In the 18th Century, it became fashionable to be at one with nature; the mountains, the sea and the waterfalls had never been so present. With the July Monarchy, many seaside towns underwent a transformation and alongside Trouville and Biarritz, Cannes, a small fishing port, became a seaside holiday resort. Around 1865, the arrival of the railway announced an important expansion for the town, the clientele became international and La Croisette acted as a backdrop for a parade of personalities from royalty and the arts.
Towards 1910, each well-known seaside resort acquired one or even a few “palace” hotels.
Nice built the Negresco, Cabourg the Grand hotel, Trouville the Trouville Palace. In Cannes, the architect Charles Dalmas, a student of Victor Laloux, was commissioned to build the Carlton, a task to which he devoted himself to from 1909 to 1913.
The magnificent front of the Carlton became a monumental reference point in the city landscape of Cannes, recognised throughout the world. The corners, with their distinctive conical domes, dominate the Croisette. The main façade is set out in a symmetrical fashion whilst the exterior is adorned with cornices of flowers and figurines and the entire building was painted white.
Since 1989, the edifice has been registered at the inventory of ‘Monuments Historiques’, and in 2001, 18 months of work aiming to restore the façade to its original conception was competed at a cost of s7m. Since then the domes have recovered their splendour; the natural slates are shining again and the hotel has regained its spectacular panache.
Rooms & suites
All sea view rooms and suites of the Carlton InterContinental have been renovated (approximately 200 rooms out of all 343 of the Palace). The likes of Grace Kelly, Gary Grant and Alfred Hitchcock have filmed several scenes at the Carlton. These include ‘To Catch a Thief’; the cult film that inspired Nicholas Papamiltiades, a young interior designer from Paris, who recreated the glamorous Hollywood cinema ambience in the rooms of the Carlton.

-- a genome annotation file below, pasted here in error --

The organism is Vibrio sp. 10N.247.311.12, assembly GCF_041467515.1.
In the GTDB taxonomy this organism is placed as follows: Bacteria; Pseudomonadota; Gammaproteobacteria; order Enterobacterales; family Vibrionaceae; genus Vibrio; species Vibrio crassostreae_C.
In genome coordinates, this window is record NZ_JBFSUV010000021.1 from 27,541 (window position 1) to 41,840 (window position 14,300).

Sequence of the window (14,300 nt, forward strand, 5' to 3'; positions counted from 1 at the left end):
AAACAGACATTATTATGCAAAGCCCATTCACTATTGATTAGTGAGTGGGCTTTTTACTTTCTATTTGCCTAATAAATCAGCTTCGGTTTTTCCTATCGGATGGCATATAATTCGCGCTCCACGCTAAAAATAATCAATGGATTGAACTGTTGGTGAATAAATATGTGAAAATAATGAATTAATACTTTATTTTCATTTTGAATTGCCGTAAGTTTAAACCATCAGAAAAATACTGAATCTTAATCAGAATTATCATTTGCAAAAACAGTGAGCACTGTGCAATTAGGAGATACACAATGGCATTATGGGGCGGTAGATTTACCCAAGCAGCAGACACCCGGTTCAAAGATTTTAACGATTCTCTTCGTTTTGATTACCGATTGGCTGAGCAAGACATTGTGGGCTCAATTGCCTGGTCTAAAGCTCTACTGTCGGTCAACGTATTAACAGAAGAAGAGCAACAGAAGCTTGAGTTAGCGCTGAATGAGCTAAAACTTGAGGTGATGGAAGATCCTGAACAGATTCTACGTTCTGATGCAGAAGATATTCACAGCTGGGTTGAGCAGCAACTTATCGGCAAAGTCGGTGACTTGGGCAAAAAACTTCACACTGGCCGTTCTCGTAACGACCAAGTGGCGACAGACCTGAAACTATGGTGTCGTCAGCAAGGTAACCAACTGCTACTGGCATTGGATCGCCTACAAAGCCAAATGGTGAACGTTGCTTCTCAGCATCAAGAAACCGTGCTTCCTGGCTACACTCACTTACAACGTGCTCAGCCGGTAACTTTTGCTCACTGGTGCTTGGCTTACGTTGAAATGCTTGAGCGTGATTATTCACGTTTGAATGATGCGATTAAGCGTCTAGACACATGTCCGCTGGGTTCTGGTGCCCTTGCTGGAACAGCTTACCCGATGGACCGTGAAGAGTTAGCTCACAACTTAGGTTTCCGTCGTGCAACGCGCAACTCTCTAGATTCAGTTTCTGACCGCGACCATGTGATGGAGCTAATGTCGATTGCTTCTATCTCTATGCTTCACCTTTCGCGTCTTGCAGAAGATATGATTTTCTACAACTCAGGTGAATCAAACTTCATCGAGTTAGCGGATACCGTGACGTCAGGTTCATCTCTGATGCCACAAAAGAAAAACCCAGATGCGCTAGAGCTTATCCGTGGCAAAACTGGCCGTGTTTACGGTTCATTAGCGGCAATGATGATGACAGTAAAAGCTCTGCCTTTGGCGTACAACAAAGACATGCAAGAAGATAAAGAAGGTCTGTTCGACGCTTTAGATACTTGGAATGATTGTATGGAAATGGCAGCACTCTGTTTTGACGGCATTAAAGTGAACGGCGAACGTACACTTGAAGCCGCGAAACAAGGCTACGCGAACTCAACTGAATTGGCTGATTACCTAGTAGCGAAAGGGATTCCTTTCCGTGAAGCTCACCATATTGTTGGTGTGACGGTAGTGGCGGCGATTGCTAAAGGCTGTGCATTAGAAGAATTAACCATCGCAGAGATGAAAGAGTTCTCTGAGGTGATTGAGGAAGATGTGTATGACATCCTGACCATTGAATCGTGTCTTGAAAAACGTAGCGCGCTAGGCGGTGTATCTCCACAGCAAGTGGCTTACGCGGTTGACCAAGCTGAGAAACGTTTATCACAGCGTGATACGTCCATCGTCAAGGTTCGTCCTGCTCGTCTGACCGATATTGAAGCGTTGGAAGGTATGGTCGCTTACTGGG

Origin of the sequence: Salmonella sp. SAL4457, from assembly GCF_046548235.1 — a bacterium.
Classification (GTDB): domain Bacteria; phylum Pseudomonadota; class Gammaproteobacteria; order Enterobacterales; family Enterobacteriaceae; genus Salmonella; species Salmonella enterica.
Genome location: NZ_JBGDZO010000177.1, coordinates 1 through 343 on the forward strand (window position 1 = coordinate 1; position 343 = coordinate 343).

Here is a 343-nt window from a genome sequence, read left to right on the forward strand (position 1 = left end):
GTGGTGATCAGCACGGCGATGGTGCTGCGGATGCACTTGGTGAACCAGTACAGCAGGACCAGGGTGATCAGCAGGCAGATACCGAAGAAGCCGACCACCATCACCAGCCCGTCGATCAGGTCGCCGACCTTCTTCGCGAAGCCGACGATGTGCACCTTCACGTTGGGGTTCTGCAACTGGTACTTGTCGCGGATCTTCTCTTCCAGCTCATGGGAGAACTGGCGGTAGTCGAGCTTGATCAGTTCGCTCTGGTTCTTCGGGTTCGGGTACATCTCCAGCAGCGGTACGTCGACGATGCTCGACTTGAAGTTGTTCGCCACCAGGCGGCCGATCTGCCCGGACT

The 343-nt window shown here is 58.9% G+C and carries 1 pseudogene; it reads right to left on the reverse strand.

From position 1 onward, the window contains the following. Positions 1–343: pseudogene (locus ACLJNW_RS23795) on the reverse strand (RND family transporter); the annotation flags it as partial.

An elegant and refined decoration for those premises is still marked by the footprints of the biggest names of the cinema, such as Orson Welles, Gary Cooper, Liz Taylor, Alfred Hitchcock and many others. Here, everything is luxurious, elegant and refined – a place full of glamour and allure – sobriety with a hint of sophistication. Pure lines, noble materials, harmony of colours – everything evokes luxury which carries itself to the balcony where the infinite blue of the Mediterranean Sea catches everyone’s eye. As a tribute to the Cannes Film Festival, the Carlton has also named some of its most prestigious suites after the Presidents of the jury who have followed one another over the years.
Bars & cuisine
Located in the lobby, the Carlton Bar owes its name to the numerous stars that make this their favourite meeting place during the film festival. Overlooking the Croisette, the famous Carlton terrace is the ideal place to enjoy a delicious cocktail while watching the most magnificent Mediterranean sunsets. It also serves as an ideal place to admire the fireworks during summer nights. The Carlton terrace also welcomes you for breakfast, lunch and dinner.
Additionally, The InterContinental Carlton Cannes has just completed renovation of its wine cellar. It has treated its wines to facilities that are perfect, both technically and aesthetically. Here, superb old barrels serve as tables and walls disappear behind vast wooden racks and every now and again, this handsome setting hosts wine-tastings.
Chef Laurent Bunel provides guests with sumptuous feasts from his kitchen that would be the envy of any chef. These are created from years of experience in renowned establishments including ‘Le Chabichou’ at Courchevel, ‘l’Hotel du Golf’ and ‘Le Royal’ in Deauville, Bernard Loiseau’s restaurant, and ‘Le Saint Géran’, located in Mauritius.
Further information: www.intercontinental.com/cannes